In summary, nowhere else in history has one ethnic group robbed another group of its heritage to embellish their own. Yet, that’s what’s been done to the Álamo and La Bahia (Goliad) Presidio.

It’s time to honor these magnificent historical structures for their strength, beauty, and creativity of their Spanish Mexican builders. They must no longer be marketed only because armed Anglo expatriates from the U.S. died there.

So, what do we owe the memory of our Tejano ancestors, founders of Texas, and their growing number of descendants? We owe them inclusion in mainstream Texas history. The first chapters of our state’s history may be written in Spanish, but what’s wrong with admitting that Texas history is truly bi-cultural and bi-lingual? Simply stated, Tejano history is not a “separate but equal” history. Tejano history is and will always be Texas history.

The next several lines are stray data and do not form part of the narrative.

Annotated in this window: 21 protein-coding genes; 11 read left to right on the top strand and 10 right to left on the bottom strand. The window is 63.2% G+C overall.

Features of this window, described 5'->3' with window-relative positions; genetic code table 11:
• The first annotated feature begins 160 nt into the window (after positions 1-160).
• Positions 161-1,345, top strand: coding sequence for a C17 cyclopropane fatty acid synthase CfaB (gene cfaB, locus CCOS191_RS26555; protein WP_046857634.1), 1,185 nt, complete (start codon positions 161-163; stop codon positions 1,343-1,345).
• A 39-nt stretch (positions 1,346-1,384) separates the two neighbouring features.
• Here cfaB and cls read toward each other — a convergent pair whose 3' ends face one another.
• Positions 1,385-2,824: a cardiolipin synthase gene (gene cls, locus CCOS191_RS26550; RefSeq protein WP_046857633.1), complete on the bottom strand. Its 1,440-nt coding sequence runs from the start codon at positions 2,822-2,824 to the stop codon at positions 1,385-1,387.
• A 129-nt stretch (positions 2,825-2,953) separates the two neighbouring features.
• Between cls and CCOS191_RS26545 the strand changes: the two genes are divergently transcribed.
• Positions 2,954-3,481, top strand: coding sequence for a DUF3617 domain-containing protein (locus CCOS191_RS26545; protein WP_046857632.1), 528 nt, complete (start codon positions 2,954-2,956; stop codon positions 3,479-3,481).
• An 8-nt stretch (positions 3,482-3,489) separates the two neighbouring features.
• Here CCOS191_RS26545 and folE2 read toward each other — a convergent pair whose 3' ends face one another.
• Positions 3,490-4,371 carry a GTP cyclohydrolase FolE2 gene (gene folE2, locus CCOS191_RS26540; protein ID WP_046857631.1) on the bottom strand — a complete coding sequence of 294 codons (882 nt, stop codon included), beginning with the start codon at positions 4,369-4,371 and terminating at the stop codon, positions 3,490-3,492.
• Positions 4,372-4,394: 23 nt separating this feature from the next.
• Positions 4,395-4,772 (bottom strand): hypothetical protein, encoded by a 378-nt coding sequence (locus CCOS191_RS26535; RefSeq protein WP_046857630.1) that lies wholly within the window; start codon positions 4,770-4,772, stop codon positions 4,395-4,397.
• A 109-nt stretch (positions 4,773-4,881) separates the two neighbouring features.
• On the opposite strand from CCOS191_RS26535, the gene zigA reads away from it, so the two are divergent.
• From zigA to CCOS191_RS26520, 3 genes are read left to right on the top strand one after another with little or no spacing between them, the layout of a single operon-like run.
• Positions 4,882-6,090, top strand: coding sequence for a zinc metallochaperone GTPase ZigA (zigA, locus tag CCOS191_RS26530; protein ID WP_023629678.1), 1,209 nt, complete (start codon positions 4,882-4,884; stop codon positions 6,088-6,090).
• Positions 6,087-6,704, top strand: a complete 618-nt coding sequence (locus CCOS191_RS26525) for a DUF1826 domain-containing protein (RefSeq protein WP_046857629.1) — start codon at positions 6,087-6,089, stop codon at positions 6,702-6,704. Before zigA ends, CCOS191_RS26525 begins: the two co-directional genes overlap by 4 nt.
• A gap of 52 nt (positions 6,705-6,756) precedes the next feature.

José Antonio “Joe” López was born and raised in Laredo, Texas, and is a USAF Veteran. He now lives in Universal City, Texas. He is the author of three books: “The Last Knight (Don Bernardo Gutierrez de Lara Uribe, A Texas Hero,”, “Nights of Wailing, Days of Pain (Life in 1920s South Texas)”, and “The First Texas Independence, 1813”. Lopez is also the founder of the Tejano Learning Center, LLC, and www.tejanosunidos.org, a web site dedicated to Spanish Mexican people and events in U.S. history that are mostly overlooked in mainstream history books.

Write José Antonio López